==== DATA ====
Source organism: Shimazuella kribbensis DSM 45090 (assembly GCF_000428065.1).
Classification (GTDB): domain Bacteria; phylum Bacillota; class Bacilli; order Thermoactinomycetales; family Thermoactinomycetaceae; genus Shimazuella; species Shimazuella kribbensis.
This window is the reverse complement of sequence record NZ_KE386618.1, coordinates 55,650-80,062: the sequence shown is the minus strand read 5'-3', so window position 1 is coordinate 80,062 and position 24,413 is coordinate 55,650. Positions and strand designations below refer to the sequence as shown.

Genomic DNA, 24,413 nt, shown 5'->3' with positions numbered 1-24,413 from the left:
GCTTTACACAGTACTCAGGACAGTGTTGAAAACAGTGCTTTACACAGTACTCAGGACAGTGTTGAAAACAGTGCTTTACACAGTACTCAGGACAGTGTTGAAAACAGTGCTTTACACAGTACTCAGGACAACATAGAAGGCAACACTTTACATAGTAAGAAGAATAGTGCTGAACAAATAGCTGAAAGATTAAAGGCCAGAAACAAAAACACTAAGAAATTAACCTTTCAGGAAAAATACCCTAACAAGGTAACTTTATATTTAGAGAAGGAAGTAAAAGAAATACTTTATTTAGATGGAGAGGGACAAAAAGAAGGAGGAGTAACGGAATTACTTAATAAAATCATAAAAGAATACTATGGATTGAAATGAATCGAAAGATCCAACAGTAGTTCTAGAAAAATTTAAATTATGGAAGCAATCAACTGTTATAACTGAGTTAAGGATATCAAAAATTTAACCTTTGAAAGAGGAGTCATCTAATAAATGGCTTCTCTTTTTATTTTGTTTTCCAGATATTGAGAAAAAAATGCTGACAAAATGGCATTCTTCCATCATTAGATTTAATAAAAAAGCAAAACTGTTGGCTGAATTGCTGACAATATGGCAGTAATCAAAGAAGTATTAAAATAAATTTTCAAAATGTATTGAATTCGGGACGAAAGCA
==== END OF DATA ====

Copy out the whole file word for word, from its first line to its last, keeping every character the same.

Source organism: Shimazuella kribbensis DSM 45090 (assembly GCF_000428065.1).
Classification (GTDB): domain Bacteria; phylum Bacillota; class Bacilli; order Thermoactinomycetales; family Thermoactinomycetaceae; genus Shimazuella; species Shimazuella kribbensis.
This window is the reverse complement of sequence record NZ_KE386618.1, coordinates 55,650-80,062: the sequence shown is the minus strand read 5'-3', so window position 1 is coordinate 80,062 and position 24,413 is coordinate 55,650. Positions and strand designations below refer to the sequence as shown.

Genomic DNA, 24,413 nt, shown 5'->3' with positions numbered 1-24,413 from the left:
GCTTTACACAGTACTCAGGACAGTGTTGAAAACAGTGCTTTACACAGTACTCAGGACAGTGTTGAAAACAGTGCTTTACACAGTACTCAGGACAGTGTTGAAAACAGTGCTTTACACAGTACTCAGGACAACATAGAAGGCAACACTTTACATAGTAAGAAGAATAGTGCTGAACAAATAGCTGAAAGATTAAAGGCCAGAAACAAAAACACTAAGAAATTAACCTTTCAGGAAAAATACCCTAACAAGGTAACTTTATATTTAGAGAAGGAAGTAAAAGAAATACTTTATTTAGATGGAGAGGGACAAAAAGAAGGAGGAGTAACGGAATTACTTAATAAAATCATAAAAGAATACTATGGATTGAAATGAATCGAAAGATCCAACAGTAGTTCTAGAAAAATTTAAATTATGGAAGCAATCAACTGTTATAACTGAGTTAAGGATATCAAAAATTTAACCTTTGAAAGAGGAGTCATCTAATAAATGGCTTCTCTTTTTATTTTGTTTTCCAGATATTGAGAAAAAAATGCTGACAAAATGGCATTCTTCCATCATTAGATTTAATAAAAAAGCAAAACTGTTGGCTGAATTGCTGACAATATGGCAGTAATCAAAGAAGTATTAAAATAAATTTTCAAAATGTATTGAATTCGGGACGAAAGCA